Wednesday, January 10, 2007

Service Dogs

There are many uses for service dogs besides guiding the blind/legally blind. (I don't claim to be an expert. I ask or look up a lot of information.)

Service dogs are also used for special needs people (autistic, wheelchair-bound, deaf/hard of hearing, etc.)

Some dogs are trained to assist the police by finding missing people or narcotics.
Others visit nursing homes and similar facilities to brighten up a patient's day.

I guess because I was hard of hearing myself, I have heard of service dogs for the deaf/hard of hearing. These dogs are trained to alert the deaf person of smoke alarms, doorbells, telephones, vehicles that are coming, and even a baby crying. There are light signaling systems, too, that can alert a deaf person when the doorbell/phone rings. Or when a baby cries. Or when the smoke alarm goes off. But those signals don't help outside the home.

For autistic children, some service dogs offer companionship and helps the child open up more. Here is a heartwarming article on it.

A question was asked about guide dogs for the deaf/blind. Are there service dogs that are trained especially for the deaf/blind? The answer that was given was no. Which service dog would be in the best interest in this situation? A service dog for the deaf or blind? A deaf/blind person gets a guide dog for the blind.The reason for this is because a quide dog is working when the harness is on. When the harness is off, the dog is on a break. It would be too much work for the dog to do a double duty and the dog would always be working. It wouldn't get a chance to rest. If there is anyone out there who can elaborate, I welcome it.

When a guide dog is working there are rules to follow:

1. Ask first if you may pet or speak to the dog.

2. Don't take it personally if the handler says no. The dog's priority is the blind person.

3. Don't give the dog any treats or toys.

4. Do not interfere when the handler is correcting the dog. When the blind person attends the training school and given a guide dog, they are taught how to correct the dog when it makes a mistake. If you think the handler is mistreating the dog or not handling it right, call the training school.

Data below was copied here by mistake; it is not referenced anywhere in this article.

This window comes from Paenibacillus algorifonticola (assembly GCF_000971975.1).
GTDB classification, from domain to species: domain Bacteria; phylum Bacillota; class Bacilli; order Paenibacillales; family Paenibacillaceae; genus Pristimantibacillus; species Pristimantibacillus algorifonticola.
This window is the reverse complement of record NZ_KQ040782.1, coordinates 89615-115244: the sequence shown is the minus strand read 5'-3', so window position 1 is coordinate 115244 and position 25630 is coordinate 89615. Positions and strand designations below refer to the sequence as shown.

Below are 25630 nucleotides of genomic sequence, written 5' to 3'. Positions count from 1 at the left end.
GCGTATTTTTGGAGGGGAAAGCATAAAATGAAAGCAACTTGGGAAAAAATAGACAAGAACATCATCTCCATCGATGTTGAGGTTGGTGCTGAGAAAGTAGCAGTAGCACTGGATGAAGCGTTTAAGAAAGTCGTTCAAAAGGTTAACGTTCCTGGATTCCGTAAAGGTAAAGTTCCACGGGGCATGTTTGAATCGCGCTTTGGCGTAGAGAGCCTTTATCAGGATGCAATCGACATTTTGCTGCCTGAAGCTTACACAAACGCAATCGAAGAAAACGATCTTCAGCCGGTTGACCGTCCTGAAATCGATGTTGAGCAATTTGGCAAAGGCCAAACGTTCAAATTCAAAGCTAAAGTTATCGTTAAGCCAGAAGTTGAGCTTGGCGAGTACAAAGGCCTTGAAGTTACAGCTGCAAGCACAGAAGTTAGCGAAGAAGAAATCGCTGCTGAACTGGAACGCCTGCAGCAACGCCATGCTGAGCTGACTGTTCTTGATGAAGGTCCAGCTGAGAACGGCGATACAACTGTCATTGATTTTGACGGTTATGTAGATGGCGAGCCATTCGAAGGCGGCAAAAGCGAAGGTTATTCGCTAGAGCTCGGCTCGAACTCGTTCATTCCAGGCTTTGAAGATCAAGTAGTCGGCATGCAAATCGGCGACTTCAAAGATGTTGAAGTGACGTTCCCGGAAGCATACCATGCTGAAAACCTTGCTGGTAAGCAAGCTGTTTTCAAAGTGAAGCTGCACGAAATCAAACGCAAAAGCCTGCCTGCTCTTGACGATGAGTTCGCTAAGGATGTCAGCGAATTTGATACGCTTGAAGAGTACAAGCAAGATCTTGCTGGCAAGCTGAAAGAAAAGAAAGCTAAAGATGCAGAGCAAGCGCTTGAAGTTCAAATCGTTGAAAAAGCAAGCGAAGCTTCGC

5. Do not distract the work of the dog by grabbing its harness or standing in its way.

6. Ask if the blind person needs help. Do not grab the person without permission. If the person does want assistance, let him take your arm and follow you. Don't push or pull him around.

7. By law, guide dogs have special rights. They should be able to enter public places. If you deny access, you may be breaking the law. Graduates of Guide Dogs for the Blind, Inc., have ID cards. If you doubt that the dog is a certified guide dog, ask to see the card.

(Another source:

I think that children should be taught this in schools. Maybe someone could be invited to schools to demonstrate what guide dogs do. And rules of what to do when you see a guide dog. Many children want to pet dogs. They love dogs. (My children included.) I always tell my children to ask the owner if they can pet the dog. Always.

Maybe even a demonstration of what other service dogs do.

I am sure some schools have assemblies for this, though.

If it would increase the awareness of what the dog's duties entail and why it is necessary to understand the reasons why it shouldn't be distracted, then these children will grow up to be conscientious adults who respect what guide dogs do.

I have heard of people grabbing hold of a blind person's cane to guide them in the right direction. This is also a big no-no. I firmly believe people need to be educated on this stuff.


Post a Comment

Subscribe to Post Comments [Atom]

<< Home